a spectacular High Ridge mansion that burned down.
The Bailey Inn
well-known tourist stop in first quarter of the 20th
The Bissell Building
a view from the 1950s of the building that burned down in
looking across the Norwalk River.
Two very early views.
Branchville Silex Mills
once Ridgefield's biggest factory.
now the Keeler Tavern Museum, in a wonderfully colored view.
Fountain, designed and donated by a leading American architect
who lived in the Cannonball House (above).
sweeping view east of Main Street.
The Elms Inn
then called Elm Shade Cottages.
on Catoonah Street, shortly after it was built in
1908, with fire bell tower.
at Main and Governor Streets, showing a couple of
chauffeurs chatting with a man in a straw hat.
the estate that's today Ballard Park and was once the home of
a Revolutionary hero.
with East Ridge in background, showing a family about 1908.
home of Gov. Phineas Lounsbury, is now the Community
showing George Washington Gilbert and the saltbox that
crumbled around him.
later acquired by the town, now housing for elderly.
high up on West Mountain, and a view therefrom.
looking south from Ridgefield Pharmacy around 1910.
looking north from south end, with two side-saddled women
ca. 1908 view.
looking north from opposite Rockwell Road, showing homes
and lawns and a glimpse of the Corner Store.
including Walker's Happy Shop and S.S. Denton building,
a beautiful building that stood in the heart of the
village and was, alas, razed in the name of "progress."
showing the large old maples around 1907.
The home of Col. Louis D. Conley was the center of what's now the
'Bennett's Pond' property.
on the site of Fox Hill condos, was built for a bride,
and was torn down by a man who went to prison.
on Titicus Mountain, once a resort for wealthy sportsmen and now the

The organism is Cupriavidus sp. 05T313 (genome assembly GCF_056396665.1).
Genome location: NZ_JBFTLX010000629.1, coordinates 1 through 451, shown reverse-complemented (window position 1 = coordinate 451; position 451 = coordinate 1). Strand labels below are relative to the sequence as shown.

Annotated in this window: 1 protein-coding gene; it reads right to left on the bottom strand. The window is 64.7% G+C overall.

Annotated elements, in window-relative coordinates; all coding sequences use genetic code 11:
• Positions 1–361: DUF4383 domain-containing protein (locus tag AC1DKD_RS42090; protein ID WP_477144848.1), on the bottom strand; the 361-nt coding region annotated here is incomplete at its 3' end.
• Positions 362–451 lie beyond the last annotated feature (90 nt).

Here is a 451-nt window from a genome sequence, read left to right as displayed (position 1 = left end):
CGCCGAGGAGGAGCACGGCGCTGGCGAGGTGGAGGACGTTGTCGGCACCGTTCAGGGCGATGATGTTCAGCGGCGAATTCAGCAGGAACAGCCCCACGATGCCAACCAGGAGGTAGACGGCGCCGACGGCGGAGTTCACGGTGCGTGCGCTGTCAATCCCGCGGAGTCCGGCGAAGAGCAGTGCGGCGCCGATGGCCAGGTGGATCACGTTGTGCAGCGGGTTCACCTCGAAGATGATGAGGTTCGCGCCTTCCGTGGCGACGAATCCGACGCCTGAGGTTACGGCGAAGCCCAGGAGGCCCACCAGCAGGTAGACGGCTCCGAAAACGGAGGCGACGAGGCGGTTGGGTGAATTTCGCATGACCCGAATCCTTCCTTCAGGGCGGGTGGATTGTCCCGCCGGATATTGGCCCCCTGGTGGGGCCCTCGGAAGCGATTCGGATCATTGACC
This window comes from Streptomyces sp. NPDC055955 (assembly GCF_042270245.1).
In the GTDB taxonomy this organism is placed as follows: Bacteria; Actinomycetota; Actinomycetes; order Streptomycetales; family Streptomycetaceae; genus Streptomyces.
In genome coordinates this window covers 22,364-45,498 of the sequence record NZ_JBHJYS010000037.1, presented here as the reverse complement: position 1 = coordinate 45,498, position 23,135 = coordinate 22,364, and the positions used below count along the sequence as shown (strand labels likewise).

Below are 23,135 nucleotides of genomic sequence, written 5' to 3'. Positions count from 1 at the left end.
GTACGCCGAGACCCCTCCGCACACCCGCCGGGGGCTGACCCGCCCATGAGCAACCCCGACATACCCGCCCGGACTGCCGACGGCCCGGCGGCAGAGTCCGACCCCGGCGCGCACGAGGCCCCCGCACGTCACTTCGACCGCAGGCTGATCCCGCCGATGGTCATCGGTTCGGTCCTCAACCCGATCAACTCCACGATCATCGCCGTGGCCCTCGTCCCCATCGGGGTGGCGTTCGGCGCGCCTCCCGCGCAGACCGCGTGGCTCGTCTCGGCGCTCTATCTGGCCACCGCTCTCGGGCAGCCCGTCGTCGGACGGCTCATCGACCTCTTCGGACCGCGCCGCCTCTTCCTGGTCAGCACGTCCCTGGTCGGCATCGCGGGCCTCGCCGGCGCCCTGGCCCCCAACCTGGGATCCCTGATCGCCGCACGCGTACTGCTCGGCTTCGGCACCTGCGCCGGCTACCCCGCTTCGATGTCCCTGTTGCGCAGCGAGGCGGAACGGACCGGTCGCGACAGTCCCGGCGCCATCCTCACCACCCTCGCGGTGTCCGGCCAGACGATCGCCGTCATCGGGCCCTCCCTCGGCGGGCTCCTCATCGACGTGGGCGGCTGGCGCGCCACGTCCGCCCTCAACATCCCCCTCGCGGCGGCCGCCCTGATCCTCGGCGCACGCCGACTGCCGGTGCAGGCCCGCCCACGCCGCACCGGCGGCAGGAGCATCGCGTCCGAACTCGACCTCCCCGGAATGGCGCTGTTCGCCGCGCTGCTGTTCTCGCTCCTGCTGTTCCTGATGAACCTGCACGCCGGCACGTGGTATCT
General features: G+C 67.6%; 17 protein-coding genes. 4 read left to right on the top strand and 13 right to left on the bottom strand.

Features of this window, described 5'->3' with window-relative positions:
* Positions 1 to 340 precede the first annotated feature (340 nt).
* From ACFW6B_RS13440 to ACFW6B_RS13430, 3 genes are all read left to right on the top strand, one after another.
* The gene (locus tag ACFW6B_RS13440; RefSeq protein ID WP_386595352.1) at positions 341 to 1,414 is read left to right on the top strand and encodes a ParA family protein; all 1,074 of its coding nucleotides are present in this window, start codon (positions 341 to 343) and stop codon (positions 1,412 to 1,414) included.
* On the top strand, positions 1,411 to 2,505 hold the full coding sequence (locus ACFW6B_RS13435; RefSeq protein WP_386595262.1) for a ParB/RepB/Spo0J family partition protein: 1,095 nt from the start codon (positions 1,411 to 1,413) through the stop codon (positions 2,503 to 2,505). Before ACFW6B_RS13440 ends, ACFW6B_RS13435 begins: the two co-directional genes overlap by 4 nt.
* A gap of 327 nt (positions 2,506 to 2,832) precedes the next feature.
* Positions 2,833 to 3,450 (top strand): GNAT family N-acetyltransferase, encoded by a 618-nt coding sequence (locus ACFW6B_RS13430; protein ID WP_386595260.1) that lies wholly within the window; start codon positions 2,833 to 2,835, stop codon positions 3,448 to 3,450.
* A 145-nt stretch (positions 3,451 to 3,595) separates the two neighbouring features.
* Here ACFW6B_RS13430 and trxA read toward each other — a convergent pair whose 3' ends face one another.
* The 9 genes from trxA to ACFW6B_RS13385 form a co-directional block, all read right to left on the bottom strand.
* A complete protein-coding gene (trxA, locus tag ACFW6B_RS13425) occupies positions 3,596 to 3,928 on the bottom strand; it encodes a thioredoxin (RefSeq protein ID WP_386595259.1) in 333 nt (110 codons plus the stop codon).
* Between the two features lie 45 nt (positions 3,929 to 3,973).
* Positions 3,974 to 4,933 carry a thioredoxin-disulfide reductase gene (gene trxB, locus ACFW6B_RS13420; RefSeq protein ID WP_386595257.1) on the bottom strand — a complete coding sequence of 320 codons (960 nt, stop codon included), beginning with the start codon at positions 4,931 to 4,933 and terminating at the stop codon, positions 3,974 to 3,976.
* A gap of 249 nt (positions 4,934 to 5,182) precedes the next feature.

Eight Lakes neighborhood..
on Prospect Street, now part of Ridgefield Supply.
in its heyday around 1910. It also served as Ridgefield
School for Boys (below).
Boys (and Ridgefield Inn)
south end of Main Street
on a 115-acre campus off North Salem Road (1911-38).
Mary's Church, Rectory
where the post office was in the 1920s.
showing the old church later razed, and the rectory,
a 19th Century watering hole on the site of the present
a hospital during the Battle of Ridgefield in 1777.
the estate once eyed as headquarters of the United Nations.
around 1905, showing women in Victorian garb, a horse and
carriage, and the old firehouse.
West Lane estate of Frederic E. Lewis, later home of an international
revolutionary and bridge player, then a college for women, finally
alleged Communist hangout.
looking eastward from around Parley Lane.
looking westward from around Parley Lane.
where Peter Parley got his early education.
home of the man who made Chase the richest bank in the world.
West Lane estate of Life Magazine founder and novelist John
Main Street looking south
toward town hall (in distance) about 1915
are early 20th Century postcard views of Ridgefield, Connecticut, from
a collection that includes more than 600 postcard pictures of the town
in the first half of the century.
Because Ridgefield was considered a "resort
town" early in the 20th Century, many postcards views of Main Street,
village homes and mansions, churches, inns, landmarks, and scenic
landscapes were published between 1900 and 1940.
Before World War I, many of the cards were
printed in Germany on the finest color presses then available. The war
forced American postcard publishers to turn to an old-fashioned method,
and many views from 1916 to 1940 were literally hand-colored.
Most of the cards here were commissioned and
sold by either H.P. Bissell's Drug Store, still in operation today more
than a century after it was founded, or by George A. Mignerey, operator
of the other pharmacy on Main Street, or H.D. Smith, another pharmacist.
Jack Sanders, who compiled these pages, is
always interested in acquiring old Ridgefield postcards. He can also
produce scans, or enlarged, full-color copies, suitable for framing, of
more than 600 different cards, only a few of which are shown here. He
is also available to do a digital slide show on big screens, showing
more than 100 old postcard views of Ridgefield. (Digital projector must
be provided!) For more information, please e-mail him at jackfsanders[at]yahoo.com.
More images are
Last updated Sept. 3, 2010.
copyright © 2010 by Jack Sanders. Text or images may not be reproduced
without the permission of the author.